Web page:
10.25.23 Newsletter – Tiny Home Villages Less Expensive Than Sweeps

Tiny Home Villages Less Expensive Than Sweeps

weekly newsletter of Sound Foundations NW, a non-profit builder of tiny homes for the homeless in seattle

www.SoundFoundationsNW.org            /           SoundFoundationsNW@gmail.com

table showing costs of reaching functional zero homelessness using tiny houses for the homeless


By Barb Oliver

On September 11, 2023, a group assembled at The Hope Factory consisting of members of Executive Constantine’s office, Mayor Harrell’s office, Seattle City Council, one board member of KCRHA, the Low Income Housing Institute, and me as your representative from Sound Foundations NW. We came together to tour our facility and to brainstorm ways we can end homelessness. From that meeting came a plan called “Getting to Functional Zero” which I presented at last Wednesday’s Seattle City Council Budget Committee meeting. 

At that Budget Committee meeting, we showed in black and white how we can get to Functional Zero ( https://community.solutions/built-for-zero/functional-zero/ ) in two years at an annual cost less than the amount budgeted for homeless encampment sweeps.

Here is the follow-up email that was sent to all members of Seattle City Council. A similar email was sent to all members of the King County Council and to certain members of the media.

tiny homes for the homeless at Southend Village in seattle

Dear Council Budget Chair Mosqueda, members of the Budget Committee and Seattle City Council Members,

Thank you for giving me my 90 seconds of fame on Wednesday’s Budget Committee meeting. As promised, attached you will find the details of “Getting to Functional Zero” that I explained at that meeting.  You will find the details of the spreadsheet that I showed you as well as a recording of a Zoom meeting where this plan was rolled out.

A brief history of how this came about: on September 11th, we assembled a group at The Hope Factory consisting of the following people:

·         Shannon Braddock, King County Deputy Executive

·         Michael Padilla Campo, King County External Relations Associate

·         Andrew Lewis, Seattle City Council and Chair of the Homelessness Committee (invited but not in attendance.)

·         Teresa Mosqueda, Seattle City Council and Vice Chair of the Homelessness Committee (attended by her Chief of Staff.)

·         Marco Lowe, Director of Operations for Mayor Harrell (invited but not in attendance.)

·         Sharon Lee, director of the Low Income Housing Institute

·         Jon Grant, political liaison with LIHI

·         Jay Yong, head building supervisor for the infrastructure setup with LIHI’s tiny home villages

·         Barb Oliver, Director of Operations, Sound Foundations NW.

This group met and brainstormed ways that we could get to Functional Zero.  (https://community.solutions/built-for-zero/functional-zero/) The consensus of the group was that there are 15,000 homeless neighbors in King County, half of those are living on the streets. We worked out a plan to add five more new tiny home villages which would create the tipping point to end homelessness.

completed tiny houses for the homeless awaiting delivery to a tiny home village

For the next two weeks, I spent time on a spreadsheet with a calculator and figured out that we would only need four more new villages with only 40 homes each to get to the tipping point. Then I took our cost of building a tiny home and LIHI’s costs to both set up the infrastructure and the annual operating costs and extrapolated those figures over time to see how we can actually get to Functional Zero.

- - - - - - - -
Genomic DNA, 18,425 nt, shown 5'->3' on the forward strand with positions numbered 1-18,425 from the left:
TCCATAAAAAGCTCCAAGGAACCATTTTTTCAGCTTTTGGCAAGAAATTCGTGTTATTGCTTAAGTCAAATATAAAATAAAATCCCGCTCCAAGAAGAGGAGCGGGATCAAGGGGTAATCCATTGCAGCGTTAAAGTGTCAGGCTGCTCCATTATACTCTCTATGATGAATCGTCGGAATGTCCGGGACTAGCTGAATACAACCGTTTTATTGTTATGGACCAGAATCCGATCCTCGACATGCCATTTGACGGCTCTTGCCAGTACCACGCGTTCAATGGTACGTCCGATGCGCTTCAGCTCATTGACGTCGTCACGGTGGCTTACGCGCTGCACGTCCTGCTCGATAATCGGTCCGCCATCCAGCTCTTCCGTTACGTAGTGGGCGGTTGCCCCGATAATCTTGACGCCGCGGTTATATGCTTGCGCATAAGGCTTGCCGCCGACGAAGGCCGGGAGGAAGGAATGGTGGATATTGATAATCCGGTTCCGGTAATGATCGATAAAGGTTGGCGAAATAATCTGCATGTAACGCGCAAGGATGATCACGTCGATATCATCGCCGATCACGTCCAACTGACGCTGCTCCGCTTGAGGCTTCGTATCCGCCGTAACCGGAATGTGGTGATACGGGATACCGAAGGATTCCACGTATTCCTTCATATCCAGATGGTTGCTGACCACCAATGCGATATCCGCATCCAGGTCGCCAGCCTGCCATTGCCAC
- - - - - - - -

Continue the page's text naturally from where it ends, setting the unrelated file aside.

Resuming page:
The answer is quite remarkable. Only two years and only four more villages than what LIHI has planned will get us to Functional Zero!

having fun at sound foundations NW, a non-profit builder of tiny houses for the homeless in seattle

We know that tiny home villages work. We have gotten over 3000 of our homeless neighbors off the ground since the program’s inception: over 2000 people last year alone! I personally know hundreds of folks who have gone on to school, employment, help with drug and alcohol treatment, and other ways to get to the best part of their lives.

Tiny home villages aren’t the only way to solve homelessness, but they are a big part of the solution. We have a six year track record of success that Mayor Harrell called “the first best solution to homelessness.”

HOMELESSNESS IS SOLVABLE, and here it is in black and white!

a completed tiny house for the homeless at sound foundations nw, a non-profit builder of tiny homes in seattle

The best news of all is that it is affordable. If you look at the total for everything including the cost of homes as well as the cost of setting up AND running the villages, it is only around $69 million. The cost per year is significantly less than the $38 million Mayor Harrell has asked in the budget for sweeps. In other words, it actually costs less to put a roof over the head, a lock on the door, food and a hot shower, and wraparound services for every homeless man, woman and child than it does to sweep a wet tent with a person in it who will just live in their wet tent somewhere else.

We all know that a budget is also a moral document. In this budget with this committee at this time, you can literally change the lives of thousands of our citizens. More people on the streets have died in the first six months of this year than all of last year combined. THIS PLAN SAVES LIVES.

building a tiny home for the homeless in seattle

To those of you leaving Seattle City Council this year, first I would like to say thank you for your service. Many of you I have gotten to know over the years, and you have made an impact on our community. As you leave, if you haven’t already, think about what your legacy will be. Will you be the person that says, “I voted to sweep more people around the city.” Or do you want your legacy to be “I was a part of good government that took care of the most vulnerable of our community and helped them to a better life.” Only you can answer that question, and you are the one who must live with your decision.